But what was to prevent a government with a monopoly on violence from ignoring these rights? Nothing.
Therefore, such a government was illegitimate and its people could morally revolt against it—indeed, according to Locke, people would have a moral duty to revolt.
Rather than finding themselves advocating a system that was certain to lead to periodic revolts, Hobbes, Locke, et al. concluded that, in the practical world that people actually inhabited, the only legitimate government had to be a government of the people, i.e., a democracy. And a democracy designed to protect the fundamental liberties described above is a liberal democracy.
More than 300 years later (dating from Locke’s death in 1704), the kind of legitimate government Hobbes, Locke, et al. advocated still persists, especially in the Western world but also in Japan and a few other places. It has persisted for many reasons, but two of the most important are these:
- In a liberal democracy there is rarely, if ever, a moral justification for people to revolt. If they don’t like the government they can simply elect a new one. Therefore, a well-constructed liberal democracy should persist almost indefinitely.
- In addition to both empowering the government (a monopoly on violence) and constraining it (preserving fundamental liberties), a liberal democracy accomplishes something else that is crucially important: it allows a healthy tension to play out over time between the two most fundamental human rights: liberty and equality.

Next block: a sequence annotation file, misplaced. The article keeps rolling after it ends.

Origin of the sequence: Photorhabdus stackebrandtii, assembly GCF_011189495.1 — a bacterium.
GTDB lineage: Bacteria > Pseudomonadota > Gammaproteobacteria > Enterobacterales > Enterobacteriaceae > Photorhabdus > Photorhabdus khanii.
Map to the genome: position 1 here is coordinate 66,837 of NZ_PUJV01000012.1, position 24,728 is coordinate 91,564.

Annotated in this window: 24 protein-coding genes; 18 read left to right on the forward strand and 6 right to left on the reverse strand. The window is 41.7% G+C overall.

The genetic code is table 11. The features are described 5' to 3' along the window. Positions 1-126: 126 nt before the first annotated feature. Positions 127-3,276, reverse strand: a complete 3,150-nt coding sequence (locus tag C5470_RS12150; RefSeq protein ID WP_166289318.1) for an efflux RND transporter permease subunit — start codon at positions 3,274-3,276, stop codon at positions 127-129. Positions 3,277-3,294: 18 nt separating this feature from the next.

This tension essentially defines the American form of government. It was embedded very early in the Declaration of Independence: “We hold these truths to be self-evident, that all men are created equal [equality], that they are endowed by their Creator with certain unalienable rights [liberty]…”
The U.S. Constitution embraces a similar tension. The Preamble states that, among the two purposes of the Constitution (the other being “to form a more perfect union,” the earlier Articles of Confederation having proven to be thoroughly imperfect) is “to secure the blessings of liberty.”
The first few amendments are all about freedoms (freedom of speech, press, assembly, and so on), while other amendments (13 through 26) are all about equality.
If Messrs. Hobbes, Hume, Locke, and Mill had lived to see the Declaration and the Constitution, they would have recognized their fingerprints all over both documents. The Americans had, following the ideas laid down during the Age of Enlightenment, created a powerful central government with a monopoly on violence. They had ensured that the government was answerable to the people. They had constrained that government’s ability to interfere with its citizens’ core rights. Finally, they had recognized that both freedom and equality were fundamental human rights that must be preserved at all costs.
In short, the practical, Anglo-Saxon understanding of the role of governments and the nature of human beings proved to be a resounding and persisting success. Next week, however, we’ll contrast the utopian, Continental version of these ideas.